North Korea Faces Heightened Human Rights Scrutiny, by Roberta Cohen

[CanKor Brain Trust member Roberta Cohen published an extensive analysis of the latest decision by the UN Human Rights Council regarding the DPRK in our partner-website 38North. For the benefit of CanKor readers we reprint the first part of this article here. For the rest of the paper, including footnotes, please access the 38North website here. –CanKor]

Roberta CohenOn March 21, 2013 the United Nations Human Rights Council, a body of 47 states, adopted by consensus a resolution to establish a commission of inquiry (COI) into North Korea’s “systematic, widespread and grave violations of human rights.” The commission is to be composed of three experts who will intensively investigate for a period of one year the human rights violations perpetrated by North Korea’s government with a view to ensuring “full accountability, in particular where these violations may amount to crimes against humanity” [emphasis added].

The establishment of the commission reflects long overdue recognition that a human rights ‘emergency’ exists in North Korea. Commissions of inquiry at the United Nations have mainly been directed at situations like Syria, Darfur or Libya where conflicts, atrocities and destruction are clearly visible and in the headlines. Adding North Korea to the list suggests a new look at what a human rights crisis might be. In contrast to other situations, North Korea has always managed to hide its crimes. Most prison camps are in remote mountain areas, access to the country is barred to human rights groups, and rigid internal controls make it impossible for anyone who does manage to visit to talk with North Koreans about human rights. Indeed, the lack of access and the UN’s inability to form an “independent diagnosis” of the situation has long contributed to the reluctance of its senior officials to speak out strongly about North Korea. Even the US State Department’s human rights report for 2011, published in 2012, contained the caveat that no one can “assess fully human rights conditions or confirm reported abuses” in North Korea. Read the rest of this entry »

David Hawk on the second edition of Hidden Gulag

[In 2003, CanKor Brain Trust member David Hawk, Visiting Scholar at Columbia University’s Institute for the Study of Human Rights, authored “The Hidden Gulag: Exposing North Korea’s Prison Camps” for the US Committee for Human Rights in North Korea. The book contained numerous former prisoners’ testimonies and satellite photographs of the locations identified by them. Earlier this year a second, revised and augmented edition of this book was published. We asked David to explain why a new edition seemed necessary and some of the differences between the two. –CanKor]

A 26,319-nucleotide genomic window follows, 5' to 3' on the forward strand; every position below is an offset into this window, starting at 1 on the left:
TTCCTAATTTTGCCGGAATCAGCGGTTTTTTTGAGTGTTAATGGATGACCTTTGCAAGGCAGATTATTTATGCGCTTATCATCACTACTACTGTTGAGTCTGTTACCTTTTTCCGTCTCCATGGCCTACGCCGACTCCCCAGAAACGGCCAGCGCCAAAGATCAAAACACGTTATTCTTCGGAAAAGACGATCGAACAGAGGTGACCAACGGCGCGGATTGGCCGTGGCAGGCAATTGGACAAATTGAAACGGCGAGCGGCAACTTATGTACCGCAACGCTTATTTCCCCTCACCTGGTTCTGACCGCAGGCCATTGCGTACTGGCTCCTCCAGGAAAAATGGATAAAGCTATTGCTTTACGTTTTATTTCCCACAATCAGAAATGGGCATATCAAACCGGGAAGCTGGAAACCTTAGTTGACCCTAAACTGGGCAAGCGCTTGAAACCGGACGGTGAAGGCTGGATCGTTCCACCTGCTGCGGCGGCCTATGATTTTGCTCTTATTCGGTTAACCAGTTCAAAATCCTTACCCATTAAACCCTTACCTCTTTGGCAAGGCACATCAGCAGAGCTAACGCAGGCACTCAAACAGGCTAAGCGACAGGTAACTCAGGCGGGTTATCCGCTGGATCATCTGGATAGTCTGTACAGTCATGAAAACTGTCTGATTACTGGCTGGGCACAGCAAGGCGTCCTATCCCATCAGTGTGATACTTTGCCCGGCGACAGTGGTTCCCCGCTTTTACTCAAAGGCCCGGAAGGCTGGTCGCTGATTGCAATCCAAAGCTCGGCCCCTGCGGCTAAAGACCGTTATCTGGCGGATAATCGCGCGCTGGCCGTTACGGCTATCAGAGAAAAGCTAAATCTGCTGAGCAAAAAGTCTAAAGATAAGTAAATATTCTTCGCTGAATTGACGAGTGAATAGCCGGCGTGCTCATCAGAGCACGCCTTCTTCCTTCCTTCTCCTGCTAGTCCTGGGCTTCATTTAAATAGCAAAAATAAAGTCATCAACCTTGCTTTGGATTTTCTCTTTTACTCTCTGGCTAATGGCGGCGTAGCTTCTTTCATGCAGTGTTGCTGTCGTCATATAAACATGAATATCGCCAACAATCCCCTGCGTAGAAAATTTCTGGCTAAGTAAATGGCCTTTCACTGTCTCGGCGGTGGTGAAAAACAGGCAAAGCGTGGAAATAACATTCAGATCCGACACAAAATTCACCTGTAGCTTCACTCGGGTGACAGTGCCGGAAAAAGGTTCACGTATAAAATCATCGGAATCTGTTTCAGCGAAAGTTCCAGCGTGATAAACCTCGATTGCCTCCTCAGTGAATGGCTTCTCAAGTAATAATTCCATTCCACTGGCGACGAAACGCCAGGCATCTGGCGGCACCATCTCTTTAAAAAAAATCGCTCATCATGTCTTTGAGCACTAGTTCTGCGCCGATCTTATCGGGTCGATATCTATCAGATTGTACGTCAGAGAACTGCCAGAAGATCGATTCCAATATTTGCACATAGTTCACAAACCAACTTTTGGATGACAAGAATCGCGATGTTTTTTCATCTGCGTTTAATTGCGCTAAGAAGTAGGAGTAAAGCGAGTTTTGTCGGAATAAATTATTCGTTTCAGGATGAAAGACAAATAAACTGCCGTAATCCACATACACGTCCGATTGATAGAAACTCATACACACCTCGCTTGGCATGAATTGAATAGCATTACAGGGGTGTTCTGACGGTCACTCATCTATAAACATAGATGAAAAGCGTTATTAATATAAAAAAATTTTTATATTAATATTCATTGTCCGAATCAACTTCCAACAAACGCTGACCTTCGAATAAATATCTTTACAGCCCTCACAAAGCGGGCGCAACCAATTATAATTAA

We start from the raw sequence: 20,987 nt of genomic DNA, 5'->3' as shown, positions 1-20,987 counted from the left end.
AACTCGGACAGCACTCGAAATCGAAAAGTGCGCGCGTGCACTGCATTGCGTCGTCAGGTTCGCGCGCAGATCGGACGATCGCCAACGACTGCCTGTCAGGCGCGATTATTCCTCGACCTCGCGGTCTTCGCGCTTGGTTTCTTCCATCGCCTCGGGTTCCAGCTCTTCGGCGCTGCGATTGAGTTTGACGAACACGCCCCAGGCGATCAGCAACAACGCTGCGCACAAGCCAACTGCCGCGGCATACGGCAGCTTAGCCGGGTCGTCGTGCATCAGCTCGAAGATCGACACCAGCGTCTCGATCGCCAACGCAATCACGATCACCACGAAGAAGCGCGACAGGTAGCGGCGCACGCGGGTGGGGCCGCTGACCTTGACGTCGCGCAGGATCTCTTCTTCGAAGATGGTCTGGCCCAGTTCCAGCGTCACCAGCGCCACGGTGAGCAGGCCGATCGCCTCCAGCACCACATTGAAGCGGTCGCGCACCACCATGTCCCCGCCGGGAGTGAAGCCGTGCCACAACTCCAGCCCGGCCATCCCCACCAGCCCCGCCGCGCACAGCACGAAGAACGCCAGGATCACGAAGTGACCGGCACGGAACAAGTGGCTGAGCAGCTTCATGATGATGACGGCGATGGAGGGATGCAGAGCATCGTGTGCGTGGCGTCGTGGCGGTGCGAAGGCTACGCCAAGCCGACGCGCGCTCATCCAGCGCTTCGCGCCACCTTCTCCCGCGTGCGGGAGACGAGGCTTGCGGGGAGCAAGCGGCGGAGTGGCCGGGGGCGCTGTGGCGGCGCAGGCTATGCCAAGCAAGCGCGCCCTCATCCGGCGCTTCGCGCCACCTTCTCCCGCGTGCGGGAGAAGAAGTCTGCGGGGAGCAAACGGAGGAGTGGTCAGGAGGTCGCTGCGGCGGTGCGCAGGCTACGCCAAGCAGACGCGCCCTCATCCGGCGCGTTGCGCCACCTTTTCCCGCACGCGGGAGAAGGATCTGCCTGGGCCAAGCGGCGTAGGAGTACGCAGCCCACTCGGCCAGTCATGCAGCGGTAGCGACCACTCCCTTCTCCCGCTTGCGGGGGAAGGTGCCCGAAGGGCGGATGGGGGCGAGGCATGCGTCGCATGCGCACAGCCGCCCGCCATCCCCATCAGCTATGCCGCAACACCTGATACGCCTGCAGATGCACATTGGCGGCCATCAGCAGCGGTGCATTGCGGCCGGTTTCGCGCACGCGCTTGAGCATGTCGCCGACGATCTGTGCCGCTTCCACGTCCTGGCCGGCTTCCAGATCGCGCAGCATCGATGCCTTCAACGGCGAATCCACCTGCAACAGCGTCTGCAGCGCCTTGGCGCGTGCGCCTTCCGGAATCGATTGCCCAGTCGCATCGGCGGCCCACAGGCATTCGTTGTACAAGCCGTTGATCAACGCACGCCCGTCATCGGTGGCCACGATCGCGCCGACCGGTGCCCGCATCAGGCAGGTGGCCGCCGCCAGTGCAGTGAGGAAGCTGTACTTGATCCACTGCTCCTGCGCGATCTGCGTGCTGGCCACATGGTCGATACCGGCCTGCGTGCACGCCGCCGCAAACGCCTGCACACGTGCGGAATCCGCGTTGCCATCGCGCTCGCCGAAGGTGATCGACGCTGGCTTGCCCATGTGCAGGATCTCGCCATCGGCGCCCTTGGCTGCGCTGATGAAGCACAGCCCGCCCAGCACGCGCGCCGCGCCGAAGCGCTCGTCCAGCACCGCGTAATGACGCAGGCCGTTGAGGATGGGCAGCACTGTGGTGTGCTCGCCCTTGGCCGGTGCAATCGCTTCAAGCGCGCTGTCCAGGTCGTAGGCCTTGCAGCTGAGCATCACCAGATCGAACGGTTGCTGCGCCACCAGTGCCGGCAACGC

David R. Hawk

CanKor: Why a second edition of Hidden Gulag?

Hawk: The Committee for Human Rights in North Korea wanted a second edition because the 2003 edition was long out of print. So rather than reprint additional hard copies of a then eight year old report, the Committee asked me to do an update.

Hidden Gulag had become something of a textbook on political imprisonment in North Korea. So I wanted to do an update that would have a “long shelf live” in the sad event that things in the DPRK remain largely the same. The Committee agreed that I should do an almost entirely new report as there is now much more information available about the practices of arbitrary detention. (When in 2002-2003 I did thirty in-depth interviews for the first edition there were some 3,000 former North Koreans who fled to China and South Korea, among whom were two score persons who had been imprisoned in the DPRK. By 2010-11 when I did an additional thirty interviews for the 2nd edition there were some 23,000 former North Koreans now recently resident in South Korea, among whom literally hundreds were previously incarcerated in the DPRK’s variety of forced labor facilities for persons deemed to have committed political offenses.) Read the rest of this entry »

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